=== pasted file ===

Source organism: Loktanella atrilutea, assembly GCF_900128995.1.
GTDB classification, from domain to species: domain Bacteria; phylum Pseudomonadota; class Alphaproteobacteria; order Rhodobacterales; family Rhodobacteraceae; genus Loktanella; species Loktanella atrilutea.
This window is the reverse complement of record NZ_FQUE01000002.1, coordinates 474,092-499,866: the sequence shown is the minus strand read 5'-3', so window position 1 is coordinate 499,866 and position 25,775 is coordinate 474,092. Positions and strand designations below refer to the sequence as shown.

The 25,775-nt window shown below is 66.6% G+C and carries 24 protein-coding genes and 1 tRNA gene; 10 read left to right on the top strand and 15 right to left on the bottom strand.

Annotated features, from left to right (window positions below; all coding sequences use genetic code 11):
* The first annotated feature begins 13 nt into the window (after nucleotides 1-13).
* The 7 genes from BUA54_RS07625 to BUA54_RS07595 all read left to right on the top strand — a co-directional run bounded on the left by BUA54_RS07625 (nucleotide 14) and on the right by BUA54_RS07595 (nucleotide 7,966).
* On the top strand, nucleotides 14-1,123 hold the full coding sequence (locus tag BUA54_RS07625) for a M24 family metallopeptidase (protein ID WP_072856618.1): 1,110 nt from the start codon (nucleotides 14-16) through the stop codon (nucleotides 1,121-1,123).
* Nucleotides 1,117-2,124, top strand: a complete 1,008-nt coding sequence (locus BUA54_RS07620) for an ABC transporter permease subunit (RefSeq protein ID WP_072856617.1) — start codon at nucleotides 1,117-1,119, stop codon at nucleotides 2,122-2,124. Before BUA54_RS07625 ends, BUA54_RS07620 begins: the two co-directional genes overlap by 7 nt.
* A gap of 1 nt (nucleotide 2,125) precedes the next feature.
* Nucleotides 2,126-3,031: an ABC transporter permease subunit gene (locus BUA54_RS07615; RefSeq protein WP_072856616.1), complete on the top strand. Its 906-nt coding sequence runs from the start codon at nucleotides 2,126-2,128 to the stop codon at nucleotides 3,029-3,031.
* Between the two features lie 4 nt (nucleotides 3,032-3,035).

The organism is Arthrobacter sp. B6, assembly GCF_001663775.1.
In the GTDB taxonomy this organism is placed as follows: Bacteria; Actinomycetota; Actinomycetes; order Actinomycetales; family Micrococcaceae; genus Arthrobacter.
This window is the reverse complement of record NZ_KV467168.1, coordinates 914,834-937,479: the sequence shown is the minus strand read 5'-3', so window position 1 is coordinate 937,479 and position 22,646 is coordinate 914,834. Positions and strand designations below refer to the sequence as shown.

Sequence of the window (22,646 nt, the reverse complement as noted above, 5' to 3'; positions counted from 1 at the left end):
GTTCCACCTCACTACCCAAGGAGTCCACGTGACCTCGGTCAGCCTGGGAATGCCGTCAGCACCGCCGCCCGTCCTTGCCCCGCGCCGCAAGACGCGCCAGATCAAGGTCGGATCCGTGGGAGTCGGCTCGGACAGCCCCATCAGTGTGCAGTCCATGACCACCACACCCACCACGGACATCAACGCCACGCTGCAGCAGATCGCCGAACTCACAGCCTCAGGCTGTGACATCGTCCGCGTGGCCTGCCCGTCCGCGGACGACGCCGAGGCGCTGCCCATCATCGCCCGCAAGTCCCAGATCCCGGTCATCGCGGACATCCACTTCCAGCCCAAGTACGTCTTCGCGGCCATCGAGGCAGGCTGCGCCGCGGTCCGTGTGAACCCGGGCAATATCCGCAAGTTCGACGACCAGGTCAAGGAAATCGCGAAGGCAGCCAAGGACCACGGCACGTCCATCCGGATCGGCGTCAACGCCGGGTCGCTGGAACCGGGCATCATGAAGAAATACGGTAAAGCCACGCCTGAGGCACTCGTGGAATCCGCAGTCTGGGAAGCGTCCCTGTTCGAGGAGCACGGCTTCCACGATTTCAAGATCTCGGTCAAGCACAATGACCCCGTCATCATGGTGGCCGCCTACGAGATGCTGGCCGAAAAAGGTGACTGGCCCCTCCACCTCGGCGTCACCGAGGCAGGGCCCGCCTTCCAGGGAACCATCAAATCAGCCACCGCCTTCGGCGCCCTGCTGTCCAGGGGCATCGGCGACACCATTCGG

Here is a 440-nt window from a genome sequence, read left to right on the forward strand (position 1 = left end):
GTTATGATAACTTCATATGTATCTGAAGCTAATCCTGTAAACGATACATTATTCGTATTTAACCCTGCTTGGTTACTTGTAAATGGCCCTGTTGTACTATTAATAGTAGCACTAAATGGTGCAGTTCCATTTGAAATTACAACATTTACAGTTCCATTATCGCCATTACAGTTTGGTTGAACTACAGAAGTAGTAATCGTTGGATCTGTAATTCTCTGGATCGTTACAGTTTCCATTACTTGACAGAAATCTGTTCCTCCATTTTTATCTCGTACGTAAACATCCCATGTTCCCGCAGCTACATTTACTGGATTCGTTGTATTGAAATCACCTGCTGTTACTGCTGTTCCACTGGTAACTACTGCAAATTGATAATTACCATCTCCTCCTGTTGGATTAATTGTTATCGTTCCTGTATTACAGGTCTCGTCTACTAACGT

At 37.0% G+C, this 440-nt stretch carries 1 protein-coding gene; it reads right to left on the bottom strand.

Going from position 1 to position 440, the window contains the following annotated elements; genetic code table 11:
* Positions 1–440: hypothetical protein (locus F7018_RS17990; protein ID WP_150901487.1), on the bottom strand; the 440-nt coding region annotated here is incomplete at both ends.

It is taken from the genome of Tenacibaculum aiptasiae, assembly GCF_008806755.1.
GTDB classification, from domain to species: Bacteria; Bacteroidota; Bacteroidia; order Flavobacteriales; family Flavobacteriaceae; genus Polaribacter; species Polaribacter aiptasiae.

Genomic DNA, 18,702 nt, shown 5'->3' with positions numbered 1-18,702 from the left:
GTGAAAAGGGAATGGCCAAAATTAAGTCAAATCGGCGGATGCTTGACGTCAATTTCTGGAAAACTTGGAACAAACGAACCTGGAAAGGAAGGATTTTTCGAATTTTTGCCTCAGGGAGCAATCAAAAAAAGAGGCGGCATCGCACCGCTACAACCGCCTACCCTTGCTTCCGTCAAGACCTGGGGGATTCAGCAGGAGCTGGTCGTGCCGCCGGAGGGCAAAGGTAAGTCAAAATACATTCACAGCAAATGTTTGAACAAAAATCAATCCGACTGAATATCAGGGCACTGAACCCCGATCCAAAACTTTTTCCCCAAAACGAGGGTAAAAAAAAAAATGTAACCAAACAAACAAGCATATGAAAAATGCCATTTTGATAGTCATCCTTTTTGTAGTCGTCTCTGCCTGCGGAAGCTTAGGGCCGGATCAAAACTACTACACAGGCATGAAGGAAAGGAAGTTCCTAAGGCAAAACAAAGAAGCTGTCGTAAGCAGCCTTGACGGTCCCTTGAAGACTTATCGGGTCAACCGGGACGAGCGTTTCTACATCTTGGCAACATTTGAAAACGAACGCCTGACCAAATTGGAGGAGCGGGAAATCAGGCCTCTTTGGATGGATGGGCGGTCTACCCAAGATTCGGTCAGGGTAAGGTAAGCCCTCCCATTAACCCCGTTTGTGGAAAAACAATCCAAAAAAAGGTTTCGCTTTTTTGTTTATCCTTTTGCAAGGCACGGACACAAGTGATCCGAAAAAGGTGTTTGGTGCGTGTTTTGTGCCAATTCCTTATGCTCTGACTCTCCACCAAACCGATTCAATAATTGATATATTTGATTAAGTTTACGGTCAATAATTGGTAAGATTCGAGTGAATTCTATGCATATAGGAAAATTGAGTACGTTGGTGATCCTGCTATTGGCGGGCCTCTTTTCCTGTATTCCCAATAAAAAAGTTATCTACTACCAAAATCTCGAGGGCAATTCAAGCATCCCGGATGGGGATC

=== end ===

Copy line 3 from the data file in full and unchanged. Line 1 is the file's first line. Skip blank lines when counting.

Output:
This window is the reverse complement of record NZ_FQUE01000002.1, coordinates 474,092-499,866: the sequence shown is the minus strand read 5'-3', so window position 1 is coordinate 499,866 and position 25,775 is coordinate 474,092. Positions and strand designations below refer to the sequence as shown.